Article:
March 8, 2023
Professor’s virtual reality research looks to pave way for more equitable police interrogations of young adults
What can VR reveal about police interrogations? A Wilder School criminal justice associate professor, a two-time School of Business alum, a School of the Arts instructor and a theatre student are working together to find out.
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Hayley Cleary, Ph.D., an associate professor of criminal justice in the L. Douglas Wilder School of Government and Public Affairs at Virginia Commonwealth University, is using virtual reality to help police, legal experts and policymakers better understand the difference between permissible police interrogation techniques and coercion in police interrogations by putting them in the subject’s shoes.
Research shows that youths’ developmental immaturity makes them vulnerable and more likely to provide false confessions to escape police pressure or appease investigators. The boundaries of this fine line have yet to be fully defined, and courts determine voluntariness on a case-by-case basis.
“Virtual reality is uncharted territory for interrogation research and is poised to transform the way we study these interactions,” Cleary said. “VR enables us to simulate real-world interrogations while also retaining experimental control and ensuring participant safety — it’s the best of both worlds from a research perspective.”
The study, supported by a grant from the VCU Presidential Research Quest Fund, is aimed at informing both law and policy, particularly for individuals of color who may experience heightened disadvantage in interrogations. Cleary’s aim is to help establish equitable legal processes and reform systems for all youth.
Filmed in a Richmond Police Department interrogation room, the VR simulation places research participants in an immersive scenario in which a detective questions a young person using a variety of interrogation techniques. Sitting closely beside the questioned subject and across from detectives, the research participant witnesses the full interrogation. Currently, the research participants are young adults ages 18-25, but Cleary plans to expand to younger adolescents and to police officers, parents and young people with histories of trauma so that they can better understand the experience of being interrogated.
The sensory VR immersion experience is called “embodiment,” a perceived substitution of a person’s physical identity with that of a virtual body. Embodiment creates a powerful sense of agency and participatory involvement throughout the process, Cleary said.
Participants report their perceptions of custody and coercion during and after the VR experience. The study also captures physiological biofeedback signals throughout the entire virtual experience. Combining the qualitative and quantitative data will give Cleary an unprecedented window into the minds of young interviewees – and into how law enforcement can adapt interrogation methods to get more accurate information without misleading or pressuring vulnerable interviewees.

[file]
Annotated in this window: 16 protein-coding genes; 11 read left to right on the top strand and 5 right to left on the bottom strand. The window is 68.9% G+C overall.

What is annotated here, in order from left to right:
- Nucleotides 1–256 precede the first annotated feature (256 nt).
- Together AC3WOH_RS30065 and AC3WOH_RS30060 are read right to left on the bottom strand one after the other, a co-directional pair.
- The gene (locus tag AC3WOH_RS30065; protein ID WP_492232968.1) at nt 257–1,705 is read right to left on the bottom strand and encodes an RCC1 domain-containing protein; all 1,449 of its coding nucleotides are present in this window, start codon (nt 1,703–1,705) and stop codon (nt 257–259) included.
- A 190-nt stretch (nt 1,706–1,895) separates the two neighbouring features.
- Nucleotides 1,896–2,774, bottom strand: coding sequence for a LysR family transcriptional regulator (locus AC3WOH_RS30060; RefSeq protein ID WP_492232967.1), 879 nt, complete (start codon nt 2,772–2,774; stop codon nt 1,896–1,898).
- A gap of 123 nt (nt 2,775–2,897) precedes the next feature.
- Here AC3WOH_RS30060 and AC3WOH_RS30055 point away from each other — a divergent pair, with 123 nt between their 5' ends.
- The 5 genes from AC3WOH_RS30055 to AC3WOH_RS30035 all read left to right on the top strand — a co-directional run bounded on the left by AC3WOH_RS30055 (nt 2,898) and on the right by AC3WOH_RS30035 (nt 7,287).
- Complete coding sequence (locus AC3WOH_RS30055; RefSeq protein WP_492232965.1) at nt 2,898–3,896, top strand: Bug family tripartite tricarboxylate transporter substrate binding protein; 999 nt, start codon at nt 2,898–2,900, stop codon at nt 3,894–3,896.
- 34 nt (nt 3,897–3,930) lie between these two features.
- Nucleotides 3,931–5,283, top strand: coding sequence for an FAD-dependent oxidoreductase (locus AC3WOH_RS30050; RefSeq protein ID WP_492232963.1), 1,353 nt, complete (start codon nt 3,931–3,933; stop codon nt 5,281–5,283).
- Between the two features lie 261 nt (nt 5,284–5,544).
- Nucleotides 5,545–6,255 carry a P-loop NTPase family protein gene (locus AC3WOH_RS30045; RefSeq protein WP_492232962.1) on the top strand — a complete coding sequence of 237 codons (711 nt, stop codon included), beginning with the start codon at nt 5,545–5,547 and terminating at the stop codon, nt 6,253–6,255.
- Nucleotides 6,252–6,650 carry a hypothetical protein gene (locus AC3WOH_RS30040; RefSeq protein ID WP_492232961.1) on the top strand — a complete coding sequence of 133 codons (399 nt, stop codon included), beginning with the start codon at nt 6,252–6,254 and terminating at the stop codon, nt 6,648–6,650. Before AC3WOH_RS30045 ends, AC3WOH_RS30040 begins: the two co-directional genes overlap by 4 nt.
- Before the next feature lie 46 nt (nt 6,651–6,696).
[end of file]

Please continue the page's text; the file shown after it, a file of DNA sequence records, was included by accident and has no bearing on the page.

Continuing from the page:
“This work could change the way the legal system understands coercion in police interrogations,” Cleary said. “Confessions must be given voluntarily to be admissible as evidence, yet courts often struggle to recognize the psychological aspects of coercion. This tool could also help police investigators develop empathy and rapport-based interviewing skills because they can experience interrogation from the suspects' perspective.”
Cleary first conceptualized the scenario a few years ago, but she needed a partner to help implement the project on the technical side. Serendipitously, she learned about David Waltenbaugh, a VCU double alumnus with a B.S. in economics and a M.A. in financial economics from the VCU School of Business.
"This work could change the way the legal system understands coercion in police interrogations. Confessions must be given voluntarily to be admissible as evidence, yet courts often struggle to recognize the psychological aspects of coercion. This tool could also help police investigators develop empathy and rapport-based interviewing skills because they can experience interrogation from the suspects' perspective."Hayley Cleary, Ph.D., associate professor of criminal justice at the L. Douglas Wilder School of Government and Public Affairs at VCU
Waltenbaugh is CEO of Root VR, a Richmond-based organization focused on developing virtual platforms to support adolescents’ mental health and therapy. After two years of planning, Waltenbaugh and Cleary combined the research and tech angles to bring the project to life. They connected with Brian Dismore of Moon Day Productions and brought on two more VCU connections — Doug Blackburn, adjunct professor of theatre, and Joel DeVaughn, a theatre undergraduate student — to join the team as actors.
“Virtual reality is primarily recognized as a means of next-generation entertainment and social engagement, but the technology's incredible potential to change the future of science, education, health care, criminal justice and so many other areas of study remains largely unappreciated,” Waltenbaugh said. “It has the ability to change our understanding of the world and the way we experience it.”
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